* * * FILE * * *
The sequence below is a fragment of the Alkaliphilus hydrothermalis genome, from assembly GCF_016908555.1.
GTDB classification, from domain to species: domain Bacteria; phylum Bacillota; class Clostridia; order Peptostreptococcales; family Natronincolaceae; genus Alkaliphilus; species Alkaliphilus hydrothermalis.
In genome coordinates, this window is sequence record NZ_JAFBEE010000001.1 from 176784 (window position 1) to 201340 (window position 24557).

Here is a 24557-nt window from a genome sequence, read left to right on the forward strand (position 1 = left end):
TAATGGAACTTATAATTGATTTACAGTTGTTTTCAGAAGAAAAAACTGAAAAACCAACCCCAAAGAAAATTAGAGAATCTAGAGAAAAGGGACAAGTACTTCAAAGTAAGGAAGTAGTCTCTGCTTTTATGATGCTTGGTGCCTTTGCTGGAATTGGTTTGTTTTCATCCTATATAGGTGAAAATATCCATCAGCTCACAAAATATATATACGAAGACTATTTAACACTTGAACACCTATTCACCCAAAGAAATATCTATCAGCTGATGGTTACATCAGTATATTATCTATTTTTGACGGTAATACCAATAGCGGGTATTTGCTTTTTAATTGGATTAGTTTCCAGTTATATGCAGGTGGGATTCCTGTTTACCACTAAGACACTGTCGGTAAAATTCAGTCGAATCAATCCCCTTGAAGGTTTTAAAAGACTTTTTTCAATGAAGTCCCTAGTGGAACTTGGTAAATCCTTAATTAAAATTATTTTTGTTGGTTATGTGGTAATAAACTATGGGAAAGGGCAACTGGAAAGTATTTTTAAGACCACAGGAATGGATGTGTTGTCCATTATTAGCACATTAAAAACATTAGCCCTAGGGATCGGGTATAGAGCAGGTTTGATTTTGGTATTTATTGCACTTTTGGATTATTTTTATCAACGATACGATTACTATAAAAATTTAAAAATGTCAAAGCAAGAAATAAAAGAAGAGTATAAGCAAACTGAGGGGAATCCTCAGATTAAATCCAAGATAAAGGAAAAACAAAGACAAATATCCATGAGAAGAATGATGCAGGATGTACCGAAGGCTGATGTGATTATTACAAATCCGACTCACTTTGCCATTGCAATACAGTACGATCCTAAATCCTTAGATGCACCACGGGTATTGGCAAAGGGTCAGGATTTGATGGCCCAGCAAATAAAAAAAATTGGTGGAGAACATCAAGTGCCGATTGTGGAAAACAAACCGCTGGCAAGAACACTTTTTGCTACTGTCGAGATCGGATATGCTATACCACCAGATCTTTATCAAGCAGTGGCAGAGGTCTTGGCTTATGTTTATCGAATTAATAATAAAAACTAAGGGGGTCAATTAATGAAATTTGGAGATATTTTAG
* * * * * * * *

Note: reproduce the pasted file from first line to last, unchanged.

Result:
The sequence below is a fragment of the Alkaliphilus hydrothermalis genome, from assembly GCF_016908555.1.
GTDB classification, from domain to species: domain Bacteria; phylum Bacillota; class Clostridia; order Peptostreptococcales; family Natronincolaceae; genus Alkaliphilus; species Alkaliphilus hydrothermalis.
In genome coordinates, this window is sequence record NZ_JAFBEE010000001.1 from 176784 (window position 1) to 201340 (window position 24557).

Here is a 24557-nt window from a genome sequence, read left to right on the forward strand (position 1 = left end):
TAATGGAACTTATAATTGATTTACAGTTGTTTTCAGAAGAAAAAACTGAAAAACCAACCCCAAAGAAAATTAGAGAATCTAGAGAAAAGGGACAAGTACTTCAAAGTAAGGAAGTAGTCTCTGCTTTTATGATGCTTGGTGCCTTTGCTGGAATTGGTTTGTTTTCATCCTATATAGGTGAAAATATCCATCAGCTCACAAAATATATATACGAAGACTATTTAACACTTGAACACCTATTCACCCAAAGAAATATCTATCAGCTGATGGTTACATCAGTATATTATCTATTTTTGACGGTAATACCAATAGCGGGTATTTGCTTTTTAATTGGATTAGTTTCCAGTTATATGCAGGTGGGATTCCTGTTTACCACTAAGACACTGTCGGTAAAATTCAGTCGAATCAATCCCCTTGAAGGTTTTAAAAGACTTTTTTCAATGAAGTCCCTAGTGGAACTTGGTAAATCCTTAATTAAAATTATTTTTGTTGGTTATGTGGTAATAAACTATGGGAAAGGGCAACTGGAAAGTATTTTTAAGACCACAGGAATGGATGTGTTGTCCATTATTAGCACATTAAAAACATTAGCCCTAGGGATCGGGTATAGAGCAGGTTTGATTTTGGTATTTATTGCACTTTTGGATTATTTTTATCAACGATACGATTACTATAAAAATTTAAAAATGTCAAAGCAAGAAATAAAAGAAGAGTATAAGCAAACTGAGGGGAATCCTCAGATTAAATCCAAGATAAAGGAAAAACAAAGACAAATATCCATGAGAAGAATGATGCAGGATGTACCGAAGGCTGATGTGATTATTACAAATCCGACTCACTTTGCCATTGCAATACAGTACGATCCTAAATCCTTAGATGCACCACGGGTATTGGCAAAGGGTCAGGATTTGATGGCCCAGCAAATAAAAAAAATTGGTGGAGAACATCAAGTGCCGATTGTGGAAAACAAACCGCTGGCAAGAACACTTTTTGCTACTGTCGAGATCGGATATGCTATACCACCAGATCTTTATCAAGCAGTGGCAGAGGTCTTGGCTTATGTTTATCGAATTAATAATAAAAACTAAGGGGGTCAATTAATGAAATTTGGAGATATTTTAG